Telling it like it is: Roberta Goodman

ImageROBERTA GOODMAN IS BOTH A WRITER and an extraordinary woman. There’s something about Roberta that makes you look twice. Her intelligence and honesty, coupled with her unique way of ‘telling it like it is’ in her work, has garnered a huge following on the social networking sites and a large amount of respect from her peers. Her belief in herself, wavering at times, as a writer of quality has been endorsed by both the publishing industry and fellow writers, but her journey has not been without its trials. Roberta writes about life: its high spots and its tragedies: never veering from the realism that grounds us and staying true to herself. She is also an avid supporter of other writers, taking time and effort to promote and help her fellow authors on their respective roads towards success. Her latest novel, Snow Escape, is a thriller set in Brooklyn, but there is much more to Roberta than any fictional mystery would reveal. I am delighted she has agreed to share her thoughts on this blog.

1. Who do you think you are, Roberta Goodman?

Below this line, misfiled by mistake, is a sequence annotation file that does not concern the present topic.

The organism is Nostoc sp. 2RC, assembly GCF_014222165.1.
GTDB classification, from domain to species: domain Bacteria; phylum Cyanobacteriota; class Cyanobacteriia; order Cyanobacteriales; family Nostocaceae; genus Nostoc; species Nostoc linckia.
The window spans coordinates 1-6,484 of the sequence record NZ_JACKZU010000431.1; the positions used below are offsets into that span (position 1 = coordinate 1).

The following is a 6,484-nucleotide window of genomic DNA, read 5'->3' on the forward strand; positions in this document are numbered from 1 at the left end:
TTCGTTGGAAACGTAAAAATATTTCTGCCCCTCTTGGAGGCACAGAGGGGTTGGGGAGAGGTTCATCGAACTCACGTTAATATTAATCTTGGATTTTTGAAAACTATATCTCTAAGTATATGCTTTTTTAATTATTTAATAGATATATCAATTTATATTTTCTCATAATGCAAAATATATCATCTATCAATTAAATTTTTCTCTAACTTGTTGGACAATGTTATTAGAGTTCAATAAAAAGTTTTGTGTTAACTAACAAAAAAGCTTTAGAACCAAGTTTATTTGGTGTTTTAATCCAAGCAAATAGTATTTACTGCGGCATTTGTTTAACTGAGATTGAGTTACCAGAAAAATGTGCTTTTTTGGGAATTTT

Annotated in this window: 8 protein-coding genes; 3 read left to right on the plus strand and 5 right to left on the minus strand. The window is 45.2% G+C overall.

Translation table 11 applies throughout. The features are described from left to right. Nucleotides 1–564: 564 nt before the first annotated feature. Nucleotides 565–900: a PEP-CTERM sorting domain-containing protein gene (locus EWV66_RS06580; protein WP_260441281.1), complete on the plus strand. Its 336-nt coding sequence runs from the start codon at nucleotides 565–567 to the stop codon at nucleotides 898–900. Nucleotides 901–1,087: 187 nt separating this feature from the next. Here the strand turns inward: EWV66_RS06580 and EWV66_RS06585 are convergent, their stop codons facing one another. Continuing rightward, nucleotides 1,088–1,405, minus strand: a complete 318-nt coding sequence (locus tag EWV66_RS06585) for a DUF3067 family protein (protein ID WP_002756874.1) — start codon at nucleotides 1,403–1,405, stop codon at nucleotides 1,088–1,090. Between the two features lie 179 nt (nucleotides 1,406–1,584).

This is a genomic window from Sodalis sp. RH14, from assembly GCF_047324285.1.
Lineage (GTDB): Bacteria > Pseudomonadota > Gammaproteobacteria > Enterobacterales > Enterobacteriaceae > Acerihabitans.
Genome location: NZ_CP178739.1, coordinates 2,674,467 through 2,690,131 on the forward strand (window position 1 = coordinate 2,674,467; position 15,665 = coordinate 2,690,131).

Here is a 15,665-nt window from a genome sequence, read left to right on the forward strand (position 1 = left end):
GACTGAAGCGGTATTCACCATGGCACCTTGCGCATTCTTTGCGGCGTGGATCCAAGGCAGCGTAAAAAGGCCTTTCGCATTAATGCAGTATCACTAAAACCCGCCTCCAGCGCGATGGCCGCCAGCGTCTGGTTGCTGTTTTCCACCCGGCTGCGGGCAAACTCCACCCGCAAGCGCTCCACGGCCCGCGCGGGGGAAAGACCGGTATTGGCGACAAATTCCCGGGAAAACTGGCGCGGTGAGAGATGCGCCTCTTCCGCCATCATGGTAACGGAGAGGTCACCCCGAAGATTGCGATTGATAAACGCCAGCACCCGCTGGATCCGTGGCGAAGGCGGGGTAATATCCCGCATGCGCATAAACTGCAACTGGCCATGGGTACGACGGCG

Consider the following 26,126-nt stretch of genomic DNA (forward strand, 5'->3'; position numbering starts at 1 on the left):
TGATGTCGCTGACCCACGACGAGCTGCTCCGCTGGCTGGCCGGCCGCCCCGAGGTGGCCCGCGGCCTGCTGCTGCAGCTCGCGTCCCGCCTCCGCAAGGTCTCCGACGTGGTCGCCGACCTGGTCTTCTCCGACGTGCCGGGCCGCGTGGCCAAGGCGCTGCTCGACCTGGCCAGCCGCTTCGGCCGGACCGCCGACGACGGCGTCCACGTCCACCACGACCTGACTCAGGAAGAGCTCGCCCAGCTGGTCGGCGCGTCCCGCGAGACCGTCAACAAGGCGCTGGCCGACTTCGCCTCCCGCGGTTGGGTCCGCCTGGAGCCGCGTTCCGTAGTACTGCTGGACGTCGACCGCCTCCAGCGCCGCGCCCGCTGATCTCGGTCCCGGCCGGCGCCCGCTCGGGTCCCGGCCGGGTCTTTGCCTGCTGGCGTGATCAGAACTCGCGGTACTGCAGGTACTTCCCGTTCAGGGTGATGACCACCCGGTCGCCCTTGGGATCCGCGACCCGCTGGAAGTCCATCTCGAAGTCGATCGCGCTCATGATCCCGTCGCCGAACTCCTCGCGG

Before I reveal my thoughts, I want to thank Sara for letting me express myself on her forum. I’m a complex individual and an extremely deep thinker who will always be a work in progress. I pride myself on being a mother who puts her children first, but I realized when both my kids were small I couldn’t define myself as solely a mother. It wouldn’t have satisfied my creative, imaginative side. I searched for my passion in life for a long time, so when I embarked on writing I discovered it was the best way to express myself. I have a strong need to entertain people. I want to be loved and respected for my work. I think it stems from the insecurity and low self-esteem I suffered while growing up. I never viewed myself in a positive light. I never thought I was smart enough, pretty enough, or important enough to be taken seriously. I’m a perfectionist by nature, but I’ve lived long enough to know I don’t need to be perfect in every aspect of my life. I always choose to interject my emotional, vulnerable side into everything I write because it’s who I am. I admit I’m not a person who’s easy to get close to. If I am close to someone, it’s usually for life. That being said, I’m also someone who isn’t afraid to walk away if I’ve been hurt or if I feel the person’s existence in my life isn’t helping me grow spiritually. My belief is you get out of relationships what you put into them. I don’t wear rose-colored glasses just because I happen to love someone. I have lots of flaws; those I love have lots of flaws, but I acknowledge the flaws and accept them as long as those flaws aren’t detrimental to anyone’s well-being.